“We know that in everything God works for good with
those who love him . . . For those whom he foreknew he also
predestined to be conformed to the image of his Son, in order that
he might be the first-born among many brethren. And those whom
he predestined he also called; and those whom he called he also
justified; and those whom he justified he also glorified.”
“All Christians in any state or walk of life are called to the
fullness of Christian life and to the perfection of charity.”
called to holiness: “Be perfect, as your heavenly Father is perfect.”
In order to reach this perfection the faithful should use the
strength dealt out to them by Christ’s gift, so that . . . doing
the will of the Father in everything, they may wholeheart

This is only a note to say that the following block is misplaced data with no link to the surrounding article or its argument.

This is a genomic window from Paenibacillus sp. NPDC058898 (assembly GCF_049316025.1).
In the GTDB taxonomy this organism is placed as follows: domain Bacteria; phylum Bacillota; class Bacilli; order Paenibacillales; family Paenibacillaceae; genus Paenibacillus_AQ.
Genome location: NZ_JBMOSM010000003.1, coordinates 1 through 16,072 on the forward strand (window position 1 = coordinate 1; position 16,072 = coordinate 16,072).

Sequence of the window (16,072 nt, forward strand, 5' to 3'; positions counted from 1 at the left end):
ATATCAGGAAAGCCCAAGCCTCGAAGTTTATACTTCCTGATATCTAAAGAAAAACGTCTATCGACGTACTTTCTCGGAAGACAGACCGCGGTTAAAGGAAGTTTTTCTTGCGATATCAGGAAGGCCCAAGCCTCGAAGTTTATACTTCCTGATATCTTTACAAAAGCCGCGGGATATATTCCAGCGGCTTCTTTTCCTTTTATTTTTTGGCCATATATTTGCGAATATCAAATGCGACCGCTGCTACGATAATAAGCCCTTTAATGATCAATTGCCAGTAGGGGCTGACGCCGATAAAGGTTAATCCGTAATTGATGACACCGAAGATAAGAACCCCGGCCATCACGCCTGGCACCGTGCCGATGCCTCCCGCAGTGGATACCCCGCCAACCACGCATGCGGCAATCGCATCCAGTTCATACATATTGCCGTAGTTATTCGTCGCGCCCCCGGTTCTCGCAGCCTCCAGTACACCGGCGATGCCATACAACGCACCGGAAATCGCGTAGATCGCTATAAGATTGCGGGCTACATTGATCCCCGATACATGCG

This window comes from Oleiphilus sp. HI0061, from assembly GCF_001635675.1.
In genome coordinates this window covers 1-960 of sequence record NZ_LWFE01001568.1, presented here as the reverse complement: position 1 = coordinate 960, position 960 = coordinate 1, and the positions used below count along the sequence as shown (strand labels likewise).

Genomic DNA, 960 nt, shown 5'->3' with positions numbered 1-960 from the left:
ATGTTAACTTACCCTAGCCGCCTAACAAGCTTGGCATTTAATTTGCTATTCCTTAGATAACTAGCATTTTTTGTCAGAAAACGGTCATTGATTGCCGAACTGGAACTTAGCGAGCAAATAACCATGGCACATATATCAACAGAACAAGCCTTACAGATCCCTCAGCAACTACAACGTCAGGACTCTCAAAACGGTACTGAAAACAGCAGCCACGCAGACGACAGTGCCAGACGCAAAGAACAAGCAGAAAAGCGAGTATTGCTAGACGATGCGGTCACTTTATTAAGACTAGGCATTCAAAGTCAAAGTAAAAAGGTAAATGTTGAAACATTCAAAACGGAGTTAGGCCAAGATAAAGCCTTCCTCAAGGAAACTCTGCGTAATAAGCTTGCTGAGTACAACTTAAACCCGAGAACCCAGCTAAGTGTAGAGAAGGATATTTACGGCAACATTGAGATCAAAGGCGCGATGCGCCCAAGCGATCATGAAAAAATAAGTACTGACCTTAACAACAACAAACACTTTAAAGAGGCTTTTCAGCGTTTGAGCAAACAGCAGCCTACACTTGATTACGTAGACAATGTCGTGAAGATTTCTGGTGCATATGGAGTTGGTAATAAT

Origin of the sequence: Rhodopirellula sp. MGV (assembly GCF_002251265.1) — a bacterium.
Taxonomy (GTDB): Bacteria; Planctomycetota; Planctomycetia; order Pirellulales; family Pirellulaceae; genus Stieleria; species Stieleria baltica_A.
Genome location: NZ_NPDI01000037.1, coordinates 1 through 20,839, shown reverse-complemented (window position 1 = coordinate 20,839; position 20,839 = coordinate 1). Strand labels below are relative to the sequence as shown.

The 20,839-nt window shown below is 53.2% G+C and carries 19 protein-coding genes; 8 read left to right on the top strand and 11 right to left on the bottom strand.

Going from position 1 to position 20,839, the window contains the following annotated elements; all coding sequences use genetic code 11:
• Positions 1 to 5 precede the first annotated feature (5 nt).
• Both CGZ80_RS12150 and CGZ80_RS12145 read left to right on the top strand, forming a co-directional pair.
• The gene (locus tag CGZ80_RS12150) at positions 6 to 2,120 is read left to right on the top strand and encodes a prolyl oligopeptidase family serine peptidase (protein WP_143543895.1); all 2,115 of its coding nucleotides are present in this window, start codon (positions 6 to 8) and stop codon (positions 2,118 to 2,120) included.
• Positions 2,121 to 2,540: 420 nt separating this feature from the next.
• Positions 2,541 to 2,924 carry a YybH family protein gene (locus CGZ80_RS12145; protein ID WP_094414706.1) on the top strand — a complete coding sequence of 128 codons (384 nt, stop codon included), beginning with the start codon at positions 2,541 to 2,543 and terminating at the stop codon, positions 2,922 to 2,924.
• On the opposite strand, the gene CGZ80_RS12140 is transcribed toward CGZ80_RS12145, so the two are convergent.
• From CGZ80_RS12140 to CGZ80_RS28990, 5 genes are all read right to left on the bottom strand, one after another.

edly devote themselves to the glory of God and to the service
of their neighbor. Thus the holiness of the People of Godwill
grow in fruitful abundance, as is clearly shown in the history
of the Church through the lives of so many saints.
Spiritual progress tends toward ever more intimate union
with Christ. This union is called “mystical” because it participates
in the mystery of Christ through the sacraments—“the holy mys
teries”—and, in him, in the mystery of the Holy Trinity. God calls
us all to this intimate union with him, even if the special graces or
extraordinary signs of this mystical life are granted only to some
for the sake of manifesting the gratuitous gift given to all.
The way of perfection passes by way of the Cross. There is
no holiness without renunciation and spiritual battle.
progress entails the ascesis and mortification that gradually lead
to living in the peace and joy of the Beatitudes:
He who climbs never stops going from beginning to begin
ning, through beginnings that have no end. He never stops
desiring what he already knows.
40 § 2.
40 § 2.
69 St. Gregory of Nyssa,
Hom. in Cant.
8: PG 44, 941C.